It was Brooklyn against Albany in the eight-round main event featuring undefeated lightweight prospects Wesley “El Bongocero” Ferrer, 135.8 lbs., and “Ill” Will Madera, 135.4 lbs. This was a classic boxer versus puncher matchup, with Ferrer jabbing to the body and head and Madera working to close the gap. When inside, Madera focused on attacking the midsection. In rounds three and four, Ferrer’s switch to the southpaw stance proved very effective as Madera could not figure out how to get past the jab. Back to orthodox in the fifth, Ferrer added left hooks to his arsenal as well. Madera came on strong in the last three rounds, again landing in combination to the body. In an exciting seventh stanza, Ferrer and Madera went toe-to-toe, trading powerful shots. The final three minutes saw Madera continue to throw in combination to the body and Ferrer setting up straight rights with flashy jabs. After eight rounds, the scorecards read 77-75 each way, and 76-76, for a draw verdict. Both boxers remained unbeaten, with Ferrer 12-0-1 (7 KOs) and Madera 11-0-1 (5 KOs). This bout was promoted by DiBella Entertainment in association with Liveco Boxing. In addition to his boxing career, Madera, a father of six, works as a residential counselor at the Center for Disability Services in Albany. Now managed by Tommy Gallagher, Ferrer was a two-time New York Golden Gloves champion, 2012 New York Amateur Boxing champion and New York City Metro Tournament champion, as well as a participant at the 2013 National Golden Gloves.
In a battle of undefeated welterweight prospects, Irishman “Lethal” Larry Fryers, 146, dominated Puerto Rican Charles “Mr. Hollywood” Natal, 144.2 lbs., for six rounds with a vocal fan base cheering from ringside. Fryers was the busier and more aggressive fighter throughout, consistently landing a stiff jab and straight right hand upstairs. The slick Natal, originally from Catano, Puerto Rico, but now fighting out of Cleveland, OH, was a bit tentative, content to play the role of counterpuncher. While the Puerto Rican did pick up the pace in the second half, showing his best work in the fifth with combinations on the inside, overall Fryers outworked him. The Irishman closed the show, digging damaging hooks to the body in the final frame. The judges tallied 60-54 twice, and 59-55, all for Fryers via unanimous decision to improve his record to 6-0 (2 KOs). Suffering his first defeat, Natal’s ledger dropped to 9-1-2 (3 KOs). Fighting out of Clones, County Monaghan, Ireland, now based in The Bronx, NY, Fryers began boxing at 10 years old at his father’s gym, and turned pro in August 2016. This bout was also promoted by DiBella Entertainment in association with Liveco Boxing.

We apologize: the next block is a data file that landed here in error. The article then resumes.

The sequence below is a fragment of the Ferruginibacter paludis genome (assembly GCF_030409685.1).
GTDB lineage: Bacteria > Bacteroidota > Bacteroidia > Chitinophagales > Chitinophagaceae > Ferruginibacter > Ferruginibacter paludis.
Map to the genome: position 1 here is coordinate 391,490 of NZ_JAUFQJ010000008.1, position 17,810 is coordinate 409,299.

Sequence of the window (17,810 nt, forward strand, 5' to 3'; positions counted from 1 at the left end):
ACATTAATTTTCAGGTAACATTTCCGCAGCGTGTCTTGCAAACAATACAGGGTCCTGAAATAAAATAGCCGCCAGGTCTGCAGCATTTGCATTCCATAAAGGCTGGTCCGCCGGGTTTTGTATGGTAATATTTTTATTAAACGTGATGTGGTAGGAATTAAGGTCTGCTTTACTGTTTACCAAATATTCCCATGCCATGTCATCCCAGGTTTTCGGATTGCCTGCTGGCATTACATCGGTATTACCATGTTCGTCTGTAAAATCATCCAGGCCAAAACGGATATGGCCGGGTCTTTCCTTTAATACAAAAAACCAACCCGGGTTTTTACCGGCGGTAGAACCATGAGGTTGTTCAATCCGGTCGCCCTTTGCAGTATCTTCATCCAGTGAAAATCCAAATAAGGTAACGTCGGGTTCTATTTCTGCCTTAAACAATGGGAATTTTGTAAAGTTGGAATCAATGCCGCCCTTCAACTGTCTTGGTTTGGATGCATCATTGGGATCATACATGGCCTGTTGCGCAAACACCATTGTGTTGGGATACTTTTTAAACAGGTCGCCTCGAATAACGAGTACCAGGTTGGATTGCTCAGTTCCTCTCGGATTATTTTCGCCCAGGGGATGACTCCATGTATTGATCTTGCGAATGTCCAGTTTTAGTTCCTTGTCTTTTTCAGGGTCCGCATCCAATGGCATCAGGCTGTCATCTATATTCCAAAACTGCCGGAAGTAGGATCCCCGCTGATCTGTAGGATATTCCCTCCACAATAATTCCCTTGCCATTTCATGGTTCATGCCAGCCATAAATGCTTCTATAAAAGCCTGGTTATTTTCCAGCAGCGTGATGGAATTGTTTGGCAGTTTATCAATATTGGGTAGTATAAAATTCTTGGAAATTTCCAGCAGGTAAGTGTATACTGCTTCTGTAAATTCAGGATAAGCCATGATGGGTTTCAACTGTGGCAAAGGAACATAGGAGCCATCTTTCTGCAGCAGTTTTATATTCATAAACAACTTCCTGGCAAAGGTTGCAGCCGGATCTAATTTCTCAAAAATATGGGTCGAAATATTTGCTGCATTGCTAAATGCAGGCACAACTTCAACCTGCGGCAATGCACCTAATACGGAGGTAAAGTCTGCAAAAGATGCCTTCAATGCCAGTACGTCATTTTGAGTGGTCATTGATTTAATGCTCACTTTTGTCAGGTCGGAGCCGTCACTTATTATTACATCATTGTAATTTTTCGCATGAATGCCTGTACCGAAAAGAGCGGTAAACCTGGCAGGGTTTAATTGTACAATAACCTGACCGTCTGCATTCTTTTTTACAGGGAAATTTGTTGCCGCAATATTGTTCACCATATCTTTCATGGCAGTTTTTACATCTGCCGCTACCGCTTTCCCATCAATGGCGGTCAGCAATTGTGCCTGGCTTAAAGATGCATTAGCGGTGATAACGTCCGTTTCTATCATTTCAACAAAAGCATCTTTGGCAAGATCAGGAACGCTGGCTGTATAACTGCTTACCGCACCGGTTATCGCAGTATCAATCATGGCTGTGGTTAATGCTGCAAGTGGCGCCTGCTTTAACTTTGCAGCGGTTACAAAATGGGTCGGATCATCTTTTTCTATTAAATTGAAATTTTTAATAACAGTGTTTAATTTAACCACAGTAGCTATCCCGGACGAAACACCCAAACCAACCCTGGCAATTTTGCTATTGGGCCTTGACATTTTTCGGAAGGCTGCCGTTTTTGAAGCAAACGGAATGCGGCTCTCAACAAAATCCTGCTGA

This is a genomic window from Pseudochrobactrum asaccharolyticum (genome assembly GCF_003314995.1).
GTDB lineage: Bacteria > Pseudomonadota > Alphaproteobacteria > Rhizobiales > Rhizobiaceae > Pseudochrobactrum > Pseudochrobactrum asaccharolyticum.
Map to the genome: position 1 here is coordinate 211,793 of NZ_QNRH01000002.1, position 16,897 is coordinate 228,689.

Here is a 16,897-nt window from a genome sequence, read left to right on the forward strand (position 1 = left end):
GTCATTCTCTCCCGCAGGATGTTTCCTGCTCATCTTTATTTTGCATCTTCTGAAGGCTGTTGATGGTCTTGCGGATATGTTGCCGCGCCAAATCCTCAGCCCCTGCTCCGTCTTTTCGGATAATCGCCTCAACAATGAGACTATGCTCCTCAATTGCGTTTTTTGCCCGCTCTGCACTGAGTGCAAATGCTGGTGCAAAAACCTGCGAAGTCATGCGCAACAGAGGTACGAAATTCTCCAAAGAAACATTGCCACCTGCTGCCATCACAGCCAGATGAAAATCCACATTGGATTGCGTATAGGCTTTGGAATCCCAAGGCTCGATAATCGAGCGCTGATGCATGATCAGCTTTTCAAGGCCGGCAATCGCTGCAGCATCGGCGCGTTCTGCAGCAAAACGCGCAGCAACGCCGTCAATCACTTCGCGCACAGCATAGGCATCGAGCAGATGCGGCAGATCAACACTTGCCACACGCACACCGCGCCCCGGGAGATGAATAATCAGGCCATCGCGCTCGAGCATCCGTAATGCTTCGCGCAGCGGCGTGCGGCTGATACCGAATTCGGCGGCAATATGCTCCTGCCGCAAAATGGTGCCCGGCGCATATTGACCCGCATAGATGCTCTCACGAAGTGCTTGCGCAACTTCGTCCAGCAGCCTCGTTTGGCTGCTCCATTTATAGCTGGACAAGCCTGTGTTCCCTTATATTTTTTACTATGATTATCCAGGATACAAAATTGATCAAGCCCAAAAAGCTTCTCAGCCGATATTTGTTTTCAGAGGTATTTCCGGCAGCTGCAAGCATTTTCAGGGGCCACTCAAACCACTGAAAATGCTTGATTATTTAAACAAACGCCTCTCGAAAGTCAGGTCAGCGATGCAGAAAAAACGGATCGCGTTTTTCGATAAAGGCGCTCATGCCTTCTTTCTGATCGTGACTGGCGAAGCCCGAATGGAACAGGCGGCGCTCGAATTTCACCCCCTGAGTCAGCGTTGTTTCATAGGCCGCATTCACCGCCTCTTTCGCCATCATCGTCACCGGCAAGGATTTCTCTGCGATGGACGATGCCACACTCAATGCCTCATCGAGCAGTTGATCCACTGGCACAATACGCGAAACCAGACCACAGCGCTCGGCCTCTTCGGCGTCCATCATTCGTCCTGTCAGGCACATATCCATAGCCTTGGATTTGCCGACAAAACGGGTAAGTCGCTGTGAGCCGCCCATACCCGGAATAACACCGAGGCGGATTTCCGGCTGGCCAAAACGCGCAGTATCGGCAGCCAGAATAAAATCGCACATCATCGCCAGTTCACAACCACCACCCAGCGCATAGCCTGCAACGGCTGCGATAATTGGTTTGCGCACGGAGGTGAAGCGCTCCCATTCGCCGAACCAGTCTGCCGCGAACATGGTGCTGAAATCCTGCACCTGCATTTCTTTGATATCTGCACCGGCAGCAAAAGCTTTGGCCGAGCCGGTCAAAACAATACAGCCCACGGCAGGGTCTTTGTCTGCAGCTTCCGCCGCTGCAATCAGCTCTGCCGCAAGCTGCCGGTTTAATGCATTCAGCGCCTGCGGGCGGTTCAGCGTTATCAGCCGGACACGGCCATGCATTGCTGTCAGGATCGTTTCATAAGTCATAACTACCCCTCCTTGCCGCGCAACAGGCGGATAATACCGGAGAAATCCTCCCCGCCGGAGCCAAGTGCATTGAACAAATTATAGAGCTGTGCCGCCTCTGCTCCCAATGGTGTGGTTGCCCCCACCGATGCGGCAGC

Former WBC world lightweight champion Dejan “Dynamite” Zlaticanin, 139.4 lbs., needed less than two minutes to rebound from his first pro defeat, stopping Colombian Heivinson Herrera, 137, in impressive fashion. The southpaw bobbed and weaved his way inside, saw an opening to land his overhand left and kept throwing it. Trapping Herrera in a neutral corner, Zlaticanin unleashed a combination to send his foe to the canvas. With Herrera in obvious pain, the referee halted the action at the 1:57 mark. Zlaticanin, who was the first boxer from Montenegro to win a world title in the sweet science, improved to 23-1 (16 KOs), while Herrera fell to 22-14-1 (16 KOs). Zlaticanin won the WBC 135lb. world title in June of 2016, but then lost it to Mikey Garcia on January 28, 2017. With his first return victory, Zlaticanin, trained by James “Buddy” McGirt, is ready to climb back up the world rankings to seize another title opportunity.
Undefeated junior middleweight prospects Hurshidbek Normatov, 153.4 lbs., and Nicklaus Flaz, 151.6 lbs., clashed in an action-packed six-round bout with an ebb and flow throughout. Distance was key for both fighters, with the Puerto Rican Flaz, of Vega Alta, controlling the inside and the southpaw Normatov, of Andijan, Uzbekistan, the outside. Flaz applied pressure early on, while finding a home for his overhand right. Trained by Andre Rozier out of Brooklyn, NY, and managed by David McWater’s Split-T Management, Normatov had his best moments keeping Flaz at bay with his jab and landing counter right hooks. Many rounds included exciting exchanges. Some of Flaz’ body attack landed below the belt, resulting in two point deductions in rounds four and five. As the Puerto Rican fatigued late, Normatov continued to land his counters. Following six frames, while Flaz was busier, Normatov was the more accurate puncher. The scorecards read 59-53, 58-54, and 57-55, all for Normatov by way of unanimous decision. Normatov climbed to 5-0 (2 KOs), while Flaz ended the night at 5-1 (4 KOs). Both Normatov and Flaz were highly touted amateurs, with Normatov competing in 324 bouts, winning the 2014 European National Championships, and Flaz compiling an 88-7 record, becoming a three-time National champion.
Dominican heavyweight prospect George Arias, 240.8 lbs., of The Bronx, NY, earned his fifth victory of 2017 by scoring a second-round knockout against Taylor, Michigan’s Juan Goode, 260, to improve to 10-0 (6 KOs). In round one, Arias showed fluidity, boxing on his toes and jabbing to keep Goode at bay. A few overhand rights hurt Goode near the bell. Arias was busier in the second, landing in combination. A series of left hooks sent Goode to his knees for a full count at the 2:19 mark. Arias, who won the 2014 New York Golden Gloves tournament as an amateur, is now trained and managed by Leon Washington Jr. and advised by Andre Rozier. With the loss, Goode’s record evened up at 8-8 (6 KOs).